Schiele, Egon


Egon Schiele

Tulln, Austria, 1890

Vienna, 1918


He began his training at the Academy of Fine Arts in Vienna; however, his meeting with Gustav Klimt, the idol of the Viennese art scene at the time, had a major influence on the development and momentum of his artistic career. In 1909, his work was shown at the Internationale Kunstschau, which allowed him to meet Josef Hoffmann and thus become associated with the Wiener Werkstätte. That same year, the young artist left the Academy and founded the Neukunstgruppe, which exhibited at the Salon Pisko and whose manifesto was written by Schiele himself. In his work there was soon a clear shift towards expressionism. His figures show the painter’s great sensitivity in capturing and depicting a grim body language. This, enhanced by a masterful control of composition and color, would seem to be aimed at showing the weakness and drives of characters whose bodies are as present as their subjectivity is patent but unattainable.

In 1911, Schiele met one of Klimt’s models, seventeen-year-old Valerie Neuzil, who was to become his romantic partner and model. The two moved to his mother’s hometown of Krumau, where the painter portrayed urban landscapes and some of its inhabitants. Probably because of criticism of his “life in sin”, Schiele and Valerie Neuzil moved to Neulenbach, near Vienna. In 1912 the scandal broke out: Schiele was condemned for not keeping erotic nudes in a sufficiently safe place, and several of these drawings were taken away from him. Back in Vienna, several of his works were included in the legendary international Sonderbund exhibition in Cologne. Thanks to Klimt, he obtained many commissions, which gave him a place on the art scene. In 1913, Schiele began to collaborate in the magazine Die Aktion, a literary and left-wing political publication that promoted expressionism. In 1915, the artist married Edith Harms, a member of a wealthy middle-class family. Called up that year, he oversaw escorting Russian prisoners of war, whom he portrayed. In 1917 he was transferred to Vienna, where he continued to paint and there were plans to found an art gallery which, in the same spirit as the Sezession, was supposed put bring the arts to their feet after the war, but the project was never carried out.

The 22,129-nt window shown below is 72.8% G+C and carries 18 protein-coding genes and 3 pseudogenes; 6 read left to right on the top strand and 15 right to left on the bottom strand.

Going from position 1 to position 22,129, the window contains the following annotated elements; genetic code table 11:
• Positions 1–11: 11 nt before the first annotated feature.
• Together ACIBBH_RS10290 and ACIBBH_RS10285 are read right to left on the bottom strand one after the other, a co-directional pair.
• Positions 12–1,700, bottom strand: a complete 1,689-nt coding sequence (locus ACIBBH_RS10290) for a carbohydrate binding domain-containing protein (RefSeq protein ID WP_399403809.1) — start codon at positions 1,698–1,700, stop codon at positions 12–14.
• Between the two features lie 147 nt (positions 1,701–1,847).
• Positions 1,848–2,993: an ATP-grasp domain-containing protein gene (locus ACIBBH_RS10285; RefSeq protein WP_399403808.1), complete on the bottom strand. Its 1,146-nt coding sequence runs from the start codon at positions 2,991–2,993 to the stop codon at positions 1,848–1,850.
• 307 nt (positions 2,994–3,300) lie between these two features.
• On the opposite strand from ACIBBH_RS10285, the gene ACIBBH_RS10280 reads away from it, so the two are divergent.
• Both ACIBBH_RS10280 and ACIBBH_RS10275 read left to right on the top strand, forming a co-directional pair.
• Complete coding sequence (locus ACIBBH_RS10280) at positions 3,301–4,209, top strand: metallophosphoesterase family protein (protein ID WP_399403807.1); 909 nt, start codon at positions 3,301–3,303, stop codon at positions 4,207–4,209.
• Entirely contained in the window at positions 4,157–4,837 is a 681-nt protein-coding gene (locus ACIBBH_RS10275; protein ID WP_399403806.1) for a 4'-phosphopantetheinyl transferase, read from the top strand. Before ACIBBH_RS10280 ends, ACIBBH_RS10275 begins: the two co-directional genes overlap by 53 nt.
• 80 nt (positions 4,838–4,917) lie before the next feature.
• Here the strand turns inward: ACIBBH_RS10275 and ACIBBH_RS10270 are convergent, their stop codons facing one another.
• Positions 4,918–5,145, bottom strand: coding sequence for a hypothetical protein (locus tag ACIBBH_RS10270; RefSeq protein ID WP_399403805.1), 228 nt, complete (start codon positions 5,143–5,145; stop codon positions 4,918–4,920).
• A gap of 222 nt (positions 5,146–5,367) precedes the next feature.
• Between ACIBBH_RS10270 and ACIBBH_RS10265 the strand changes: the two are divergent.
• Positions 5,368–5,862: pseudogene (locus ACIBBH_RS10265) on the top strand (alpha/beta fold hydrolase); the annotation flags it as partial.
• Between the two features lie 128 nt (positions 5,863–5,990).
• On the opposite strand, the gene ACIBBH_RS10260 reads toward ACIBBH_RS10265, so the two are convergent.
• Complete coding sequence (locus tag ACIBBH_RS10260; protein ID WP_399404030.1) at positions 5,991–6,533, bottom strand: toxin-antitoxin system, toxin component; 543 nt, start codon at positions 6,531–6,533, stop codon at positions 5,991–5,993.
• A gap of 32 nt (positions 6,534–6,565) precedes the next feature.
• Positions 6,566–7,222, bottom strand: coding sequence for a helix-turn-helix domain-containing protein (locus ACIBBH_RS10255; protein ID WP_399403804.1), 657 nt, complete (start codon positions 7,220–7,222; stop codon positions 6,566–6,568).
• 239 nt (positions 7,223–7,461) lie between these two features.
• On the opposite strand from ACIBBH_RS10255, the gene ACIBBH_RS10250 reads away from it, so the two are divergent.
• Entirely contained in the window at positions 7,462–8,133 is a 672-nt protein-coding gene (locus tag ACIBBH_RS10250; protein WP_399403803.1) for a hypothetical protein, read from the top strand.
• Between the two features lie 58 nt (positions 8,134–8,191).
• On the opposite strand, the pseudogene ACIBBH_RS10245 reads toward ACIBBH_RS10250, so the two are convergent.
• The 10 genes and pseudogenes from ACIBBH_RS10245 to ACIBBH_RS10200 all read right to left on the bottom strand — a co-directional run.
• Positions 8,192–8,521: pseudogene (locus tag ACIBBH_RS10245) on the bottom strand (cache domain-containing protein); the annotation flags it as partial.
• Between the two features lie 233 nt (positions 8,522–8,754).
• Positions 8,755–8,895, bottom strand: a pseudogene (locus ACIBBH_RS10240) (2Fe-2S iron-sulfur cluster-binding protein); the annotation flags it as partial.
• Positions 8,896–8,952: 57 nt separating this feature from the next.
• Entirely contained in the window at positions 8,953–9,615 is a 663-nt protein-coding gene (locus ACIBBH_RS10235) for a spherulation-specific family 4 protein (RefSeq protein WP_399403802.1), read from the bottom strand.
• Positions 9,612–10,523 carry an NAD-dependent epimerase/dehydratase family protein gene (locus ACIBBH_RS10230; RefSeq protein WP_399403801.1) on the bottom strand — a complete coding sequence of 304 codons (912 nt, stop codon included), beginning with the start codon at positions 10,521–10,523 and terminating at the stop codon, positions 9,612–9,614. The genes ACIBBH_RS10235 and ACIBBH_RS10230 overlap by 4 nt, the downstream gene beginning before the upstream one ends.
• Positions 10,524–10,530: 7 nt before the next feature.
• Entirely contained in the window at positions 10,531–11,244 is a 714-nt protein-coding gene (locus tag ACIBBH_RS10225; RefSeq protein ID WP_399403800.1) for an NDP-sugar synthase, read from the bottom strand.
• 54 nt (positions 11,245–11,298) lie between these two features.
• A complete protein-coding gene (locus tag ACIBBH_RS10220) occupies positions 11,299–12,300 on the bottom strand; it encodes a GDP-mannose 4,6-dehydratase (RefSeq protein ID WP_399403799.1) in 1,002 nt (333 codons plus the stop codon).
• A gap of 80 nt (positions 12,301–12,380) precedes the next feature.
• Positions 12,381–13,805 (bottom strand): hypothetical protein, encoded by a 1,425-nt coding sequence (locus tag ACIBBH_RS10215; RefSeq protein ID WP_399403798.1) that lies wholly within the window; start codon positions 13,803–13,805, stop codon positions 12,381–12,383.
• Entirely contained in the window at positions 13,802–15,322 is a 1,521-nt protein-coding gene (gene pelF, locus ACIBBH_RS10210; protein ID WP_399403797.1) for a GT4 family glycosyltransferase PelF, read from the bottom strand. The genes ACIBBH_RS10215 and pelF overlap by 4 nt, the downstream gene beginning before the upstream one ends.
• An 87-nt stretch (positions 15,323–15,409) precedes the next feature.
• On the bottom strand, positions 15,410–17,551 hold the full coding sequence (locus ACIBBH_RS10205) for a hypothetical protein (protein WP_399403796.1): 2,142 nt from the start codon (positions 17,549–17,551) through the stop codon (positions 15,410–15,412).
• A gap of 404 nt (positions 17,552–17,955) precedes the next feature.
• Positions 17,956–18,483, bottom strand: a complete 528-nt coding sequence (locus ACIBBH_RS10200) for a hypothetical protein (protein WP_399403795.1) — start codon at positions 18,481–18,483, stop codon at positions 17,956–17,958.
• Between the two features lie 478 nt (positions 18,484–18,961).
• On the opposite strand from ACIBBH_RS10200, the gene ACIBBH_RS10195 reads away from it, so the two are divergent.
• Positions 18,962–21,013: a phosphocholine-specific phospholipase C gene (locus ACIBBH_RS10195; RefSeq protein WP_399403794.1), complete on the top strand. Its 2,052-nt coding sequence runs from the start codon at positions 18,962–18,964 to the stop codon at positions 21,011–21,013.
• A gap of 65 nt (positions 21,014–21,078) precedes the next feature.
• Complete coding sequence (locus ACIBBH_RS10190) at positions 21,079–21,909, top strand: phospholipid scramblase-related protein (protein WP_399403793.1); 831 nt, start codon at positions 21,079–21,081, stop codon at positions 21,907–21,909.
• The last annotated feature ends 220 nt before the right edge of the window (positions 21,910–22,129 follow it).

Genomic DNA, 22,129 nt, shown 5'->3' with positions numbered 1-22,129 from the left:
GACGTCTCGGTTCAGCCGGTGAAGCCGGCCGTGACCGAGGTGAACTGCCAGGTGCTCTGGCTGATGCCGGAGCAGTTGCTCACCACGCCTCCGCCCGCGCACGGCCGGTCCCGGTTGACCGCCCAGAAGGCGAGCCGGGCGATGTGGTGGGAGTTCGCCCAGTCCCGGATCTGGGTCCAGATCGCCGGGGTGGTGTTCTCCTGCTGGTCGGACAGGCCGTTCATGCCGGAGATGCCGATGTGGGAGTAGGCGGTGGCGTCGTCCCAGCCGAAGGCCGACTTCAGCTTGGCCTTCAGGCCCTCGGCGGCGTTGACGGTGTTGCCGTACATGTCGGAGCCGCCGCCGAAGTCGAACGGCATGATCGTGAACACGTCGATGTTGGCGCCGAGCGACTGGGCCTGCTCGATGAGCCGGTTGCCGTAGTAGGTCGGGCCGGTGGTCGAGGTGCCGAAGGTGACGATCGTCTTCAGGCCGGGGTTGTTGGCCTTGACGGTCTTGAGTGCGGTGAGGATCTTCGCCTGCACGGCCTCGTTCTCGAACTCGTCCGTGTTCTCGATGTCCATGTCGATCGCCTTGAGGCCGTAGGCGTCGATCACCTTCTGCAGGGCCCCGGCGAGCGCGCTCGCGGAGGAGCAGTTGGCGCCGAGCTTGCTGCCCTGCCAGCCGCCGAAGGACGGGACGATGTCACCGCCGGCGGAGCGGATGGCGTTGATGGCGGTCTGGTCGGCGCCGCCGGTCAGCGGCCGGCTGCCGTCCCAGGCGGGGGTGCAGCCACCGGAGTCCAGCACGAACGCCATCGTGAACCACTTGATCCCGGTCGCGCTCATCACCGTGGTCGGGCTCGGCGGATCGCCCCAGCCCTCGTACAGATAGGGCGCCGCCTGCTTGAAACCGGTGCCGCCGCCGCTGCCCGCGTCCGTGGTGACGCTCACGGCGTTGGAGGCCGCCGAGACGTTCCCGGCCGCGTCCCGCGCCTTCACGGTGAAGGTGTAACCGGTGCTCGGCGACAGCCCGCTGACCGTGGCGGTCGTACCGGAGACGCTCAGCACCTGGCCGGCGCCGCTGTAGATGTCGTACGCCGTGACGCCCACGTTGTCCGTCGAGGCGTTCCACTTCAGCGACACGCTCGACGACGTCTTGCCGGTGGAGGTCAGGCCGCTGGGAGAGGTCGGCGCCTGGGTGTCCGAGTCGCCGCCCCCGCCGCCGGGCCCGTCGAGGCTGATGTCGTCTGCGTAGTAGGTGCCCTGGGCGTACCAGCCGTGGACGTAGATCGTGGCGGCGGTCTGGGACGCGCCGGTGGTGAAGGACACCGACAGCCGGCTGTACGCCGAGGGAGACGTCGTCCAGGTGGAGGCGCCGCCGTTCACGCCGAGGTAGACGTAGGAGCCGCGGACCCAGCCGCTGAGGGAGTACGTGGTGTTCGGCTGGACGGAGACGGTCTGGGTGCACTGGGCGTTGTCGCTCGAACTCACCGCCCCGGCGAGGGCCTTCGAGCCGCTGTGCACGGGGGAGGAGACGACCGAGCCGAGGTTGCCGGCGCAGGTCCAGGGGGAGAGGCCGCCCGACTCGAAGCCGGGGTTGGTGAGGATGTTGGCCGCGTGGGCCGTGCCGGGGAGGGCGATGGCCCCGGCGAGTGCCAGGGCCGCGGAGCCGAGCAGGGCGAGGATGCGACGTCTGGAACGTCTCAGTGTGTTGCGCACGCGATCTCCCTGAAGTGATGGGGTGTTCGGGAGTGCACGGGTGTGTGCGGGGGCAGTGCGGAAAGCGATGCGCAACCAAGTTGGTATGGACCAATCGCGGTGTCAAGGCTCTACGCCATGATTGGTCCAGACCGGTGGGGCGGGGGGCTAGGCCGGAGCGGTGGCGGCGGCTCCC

1918 began with great personal and material successes. Schiele participated in the Sezession exhibition, as well as in other international exhibitions held in Zurich, Prague and Dresden. At the end of October of the same year, his wife, six months pregnant, died because of the Spanish flu epidemic ravaging the city; Schiele died only three days later.

Noemi de Haro